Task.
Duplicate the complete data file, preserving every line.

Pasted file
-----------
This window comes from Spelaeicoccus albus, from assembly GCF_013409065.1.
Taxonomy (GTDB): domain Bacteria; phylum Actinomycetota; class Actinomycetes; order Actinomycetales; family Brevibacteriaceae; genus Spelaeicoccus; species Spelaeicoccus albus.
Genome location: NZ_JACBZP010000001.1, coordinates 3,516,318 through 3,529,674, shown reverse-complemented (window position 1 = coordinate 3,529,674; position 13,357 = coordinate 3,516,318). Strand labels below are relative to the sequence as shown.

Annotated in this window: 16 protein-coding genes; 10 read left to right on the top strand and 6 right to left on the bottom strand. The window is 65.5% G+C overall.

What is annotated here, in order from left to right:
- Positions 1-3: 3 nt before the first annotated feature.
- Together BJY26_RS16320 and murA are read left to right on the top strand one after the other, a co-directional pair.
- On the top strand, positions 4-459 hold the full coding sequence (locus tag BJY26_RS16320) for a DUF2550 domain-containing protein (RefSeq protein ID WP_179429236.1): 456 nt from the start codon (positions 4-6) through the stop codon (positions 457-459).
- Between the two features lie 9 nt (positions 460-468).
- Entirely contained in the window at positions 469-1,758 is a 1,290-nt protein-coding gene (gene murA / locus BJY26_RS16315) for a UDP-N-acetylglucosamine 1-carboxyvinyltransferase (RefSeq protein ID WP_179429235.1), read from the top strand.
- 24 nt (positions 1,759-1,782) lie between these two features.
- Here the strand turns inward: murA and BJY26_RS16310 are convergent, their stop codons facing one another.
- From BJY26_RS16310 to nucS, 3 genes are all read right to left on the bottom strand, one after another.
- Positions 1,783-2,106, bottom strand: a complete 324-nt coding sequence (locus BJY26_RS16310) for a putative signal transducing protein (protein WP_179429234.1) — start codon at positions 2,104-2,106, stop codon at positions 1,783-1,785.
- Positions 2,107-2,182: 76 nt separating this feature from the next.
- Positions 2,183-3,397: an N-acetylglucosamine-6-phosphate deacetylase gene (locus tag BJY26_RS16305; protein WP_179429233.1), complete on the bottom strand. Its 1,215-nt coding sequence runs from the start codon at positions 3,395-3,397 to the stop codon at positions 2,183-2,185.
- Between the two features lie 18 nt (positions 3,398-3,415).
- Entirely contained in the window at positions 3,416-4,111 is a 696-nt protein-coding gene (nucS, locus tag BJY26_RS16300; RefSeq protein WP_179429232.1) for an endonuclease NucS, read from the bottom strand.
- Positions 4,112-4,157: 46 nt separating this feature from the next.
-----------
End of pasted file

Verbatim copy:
This window comes from Spelaeicoccus albus, from assembly GCF_013409065.1.
Taxonomy (GTDB): domain Bacteria; phylum Actinomycetota; class Actinomycetes; order Actinomycetales; family Brevibacteriaceae; genus Spelaeicoccus; species Spelaeicoccus albus.
Genome location: NZ_JACBZP010000001.1, coordinates 3,516,318 through 3,529,674, shown reverse-complemented (window position 1 = coordinate 3,529,674; position 13,357 = coordinate 3,516,318). Strand labels below are relative to the sequence as shown.

Annotated in this window: 16 protein-coding genes; 10 read left to right on the top strand and 6 right to left on the bottom strand. The window is 65.5% G+C overall.

What is annotated here, in order from left to right:
- Positions 1-3: 3 nt before the first annotated feature.
- Together BJY26_RS16320 and murA are read left to right on the top strand one after the other, a co-directional pair.
- On the top strand, positions 4-459 hold the full coding sequence (locus tag BJY26_RS16320) for a DUF2550 domain-containing protein (RefSeq protein ID WP_179429236.1): 456 nt from the start codon (positions 4-6) through the stop codon (positions 457-459).
- Between the two features lie 9 nt (positions 460-468).
- Entirely contained in the window at positions 469-1,758 is a 1,290-nt protein-coding gene (gene murA / locus BJY26_RS16315) for a UDP-N-acetylglucosamine 1-carboxyvinyltransferase (RefSeq protein ID WP_179429235.1), read from the top strand.
- 24 nt (positions 1,759-1,782) lie between these two features.
- Here the strand turns inward: murA and BJY26_RS16310 are convergent, their stop codons facing one another.
- From BJY26_RS16310 to nucS, 3 genes are all read right to left on the bottom strand, one after another.
- Positions 1,783-2,106, bottom strand: a complete 324-nt coding sequence (locus BJY26_RS16310) for a putative signal transducing protein (protein WP_179429234.1) — start codon at positions 2,104-2,106, stop codon at positions 1,783-1,785.
- Positions 2,107-2,182: 76 nt separating this feature from the next.
- Positions 2,183-3,397: an N-acetylglucosamine-6-phosphate deacetylase gene (locus tag BJY26_RS16305; protein WP_179429233.1), complete on the bottom strand. Its 1,215-nt coding sequence runs from the start codon at positions 3,395-3,397 to the stop codon at positions 2,183-2,185.
- Between the two features lie 18 nt (positions 3,398-3,415).
- Entirely contained in the window at positions 3,416-4,111 is a 696-nt protein-coding gene (nucS, locus tag BJY26_RS16300; RefSeq protein WP_179429232.1) for an endonuclease NucS, read from the bottom strand.
- Positions 4,112-4,157: 46 nt separating this feature from the next.